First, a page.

A new study recently presented at the annual American Association for Cancer Research (AACR) Meeting in Washington, D.C. has reported that vitamin D3 can enhance sensitivity to radiation treatment in breast cancer cells, thereby increasing the proportion of breast cancer cells killed by radiation.
Previous studies conducted by the authors demonstrated that the active form of vitamin D, 1,25-di hydroxy vitamin D3 (D3), or its analogs such as EB 1089, can confer enhanced sensitivity to ionizing radiation. (The vitamin D3 sold to consumers in supplement form is cholecalciferol, which is metabolized in the human body to calcitriol, otherwise known as 1,25-di hydroxy vitamin D3.) The present study was designed to extend the previous findings to ZR-75-1 breast cancer cells (a p53 wild type ER positive cell line) using D3 combined with ionizing radiation.
The effects of D3 alone, ionizing radiation delivered over a period of 3 days, and D3 administered 72 hours prior to radiation treatment were evaluated. Radiation alone was found to reduce total cell number by approximately 30%. Pretreatment with D3 enhanced radiation sensitivity, so that the combination reduced total cell number by approximately 75%. Cell death was followed by a prolonged period of growth arrest under either ionizing radiation treatment alone or ionizing radiation preceded by D3. Surviving cells were in a state of senescence after having undergone either regimen. Taken together with the authors' previous work, the results support the theory that D3 or its analogs enhance radiation sensitivity in breast cancer cells through the promotion of multiple cell death pathways.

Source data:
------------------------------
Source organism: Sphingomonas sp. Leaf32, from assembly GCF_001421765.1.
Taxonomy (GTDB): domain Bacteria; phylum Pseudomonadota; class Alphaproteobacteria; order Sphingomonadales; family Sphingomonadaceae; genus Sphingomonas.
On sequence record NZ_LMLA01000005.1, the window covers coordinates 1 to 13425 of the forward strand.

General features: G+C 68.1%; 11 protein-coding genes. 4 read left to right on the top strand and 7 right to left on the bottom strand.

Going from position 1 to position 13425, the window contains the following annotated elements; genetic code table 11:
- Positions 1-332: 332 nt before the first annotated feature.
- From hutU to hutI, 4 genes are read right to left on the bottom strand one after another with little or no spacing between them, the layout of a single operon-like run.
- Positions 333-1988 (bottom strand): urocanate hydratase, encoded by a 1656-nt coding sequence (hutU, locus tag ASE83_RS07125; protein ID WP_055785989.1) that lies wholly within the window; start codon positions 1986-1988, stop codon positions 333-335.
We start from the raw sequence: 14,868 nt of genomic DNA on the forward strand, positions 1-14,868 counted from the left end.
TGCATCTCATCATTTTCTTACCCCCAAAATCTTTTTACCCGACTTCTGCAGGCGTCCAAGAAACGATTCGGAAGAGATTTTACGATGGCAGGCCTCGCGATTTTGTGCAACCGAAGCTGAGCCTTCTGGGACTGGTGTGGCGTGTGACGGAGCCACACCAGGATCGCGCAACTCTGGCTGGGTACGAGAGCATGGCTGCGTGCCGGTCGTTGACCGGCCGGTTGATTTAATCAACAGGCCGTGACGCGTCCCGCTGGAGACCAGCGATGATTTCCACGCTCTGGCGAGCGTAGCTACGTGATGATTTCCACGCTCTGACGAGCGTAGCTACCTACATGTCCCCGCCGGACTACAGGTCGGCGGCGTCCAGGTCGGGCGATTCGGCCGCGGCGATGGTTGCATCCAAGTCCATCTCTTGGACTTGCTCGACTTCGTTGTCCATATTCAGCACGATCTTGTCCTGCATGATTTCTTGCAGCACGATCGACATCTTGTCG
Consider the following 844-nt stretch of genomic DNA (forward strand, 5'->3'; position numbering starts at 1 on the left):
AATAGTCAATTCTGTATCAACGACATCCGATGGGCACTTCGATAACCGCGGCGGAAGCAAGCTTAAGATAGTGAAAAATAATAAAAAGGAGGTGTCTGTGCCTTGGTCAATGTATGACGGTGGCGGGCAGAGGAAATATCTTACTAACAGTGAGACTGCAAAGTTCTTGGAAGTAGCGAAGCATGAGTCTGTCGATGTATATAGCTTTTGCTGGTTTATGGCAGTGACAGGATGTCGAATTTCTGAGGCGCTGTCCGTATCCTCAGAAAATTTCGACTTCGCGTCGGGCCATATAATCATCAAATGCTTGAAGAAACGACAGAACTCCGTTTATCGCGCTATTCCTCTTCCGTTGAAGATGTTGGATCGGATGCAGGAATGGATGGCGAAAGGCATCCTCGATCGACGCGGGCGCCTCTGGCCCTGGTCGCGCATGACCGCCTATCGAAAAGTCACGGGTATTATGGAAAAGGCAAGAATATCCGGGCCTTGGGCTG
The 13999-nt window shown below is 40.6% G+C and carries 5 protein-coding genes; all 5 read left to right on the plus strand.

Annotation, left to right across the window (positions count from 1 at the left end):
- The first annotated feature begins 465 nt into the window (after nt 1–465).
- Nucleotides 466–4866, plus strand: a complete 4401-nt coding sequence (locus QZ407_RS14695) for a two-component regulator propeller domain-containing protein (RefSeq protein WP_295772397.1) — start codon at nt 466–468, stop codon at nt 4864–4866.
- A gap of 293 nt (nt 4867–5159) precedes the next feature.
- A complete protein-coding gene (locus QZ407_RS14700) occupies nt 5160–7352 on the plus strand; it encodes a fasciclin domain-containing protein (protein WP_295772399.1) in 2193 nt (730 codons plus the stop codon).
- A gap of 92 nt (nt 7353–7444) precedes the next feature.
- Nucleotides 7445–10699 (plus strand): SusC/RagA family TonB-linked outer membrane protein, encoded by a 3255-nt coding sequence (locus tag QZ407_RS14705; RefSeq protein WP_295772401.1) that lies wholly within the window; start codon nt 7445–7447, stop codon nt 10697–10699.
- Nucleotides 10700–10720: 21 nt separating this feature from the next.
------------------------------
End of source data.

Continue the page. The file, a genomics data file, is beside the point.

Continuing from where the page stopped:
Comments regarding the study
The authors attempt to uncover the mechanism of action by which cancer cell death occurred in the study. They provide evidence that the cell death was not normal apoptosis in cells treated either with ionizing radiation alone or pretreated with D3. They also reject autophagy, a type of cell self-digestion which can lead to cell death, as responsible for radiation sensitization in this experiment. In fact, they speculate that autophagy may prove to be cytoprotective instead of cytotoxic and could be involved in regulating senescence. They note that the addition of vitamin D markedly increased the formation of cells with small, double nuclei, which is indicative of mitotic catastrophe.
Vitamin D has been shown to influence the expression of breast cancer-related gene activity, including cell differentiation, cell growth, and angiogenesis, all of which are related to cancer development and progression. While some compounds that prevent breast cancer can actually be harnessed for use by cancer cells in ways that promote tumor growth or metastasis once a tumor has become established, vitamin D appears to act synergistically to increase cancer cell death during chemotherapy and adjuvant hormonal treatment, as well as radiation treatment for breast cancer.
Please see our article on how to optimize your breast cancer diet for information on what to eat during all stages of treatment and recovery.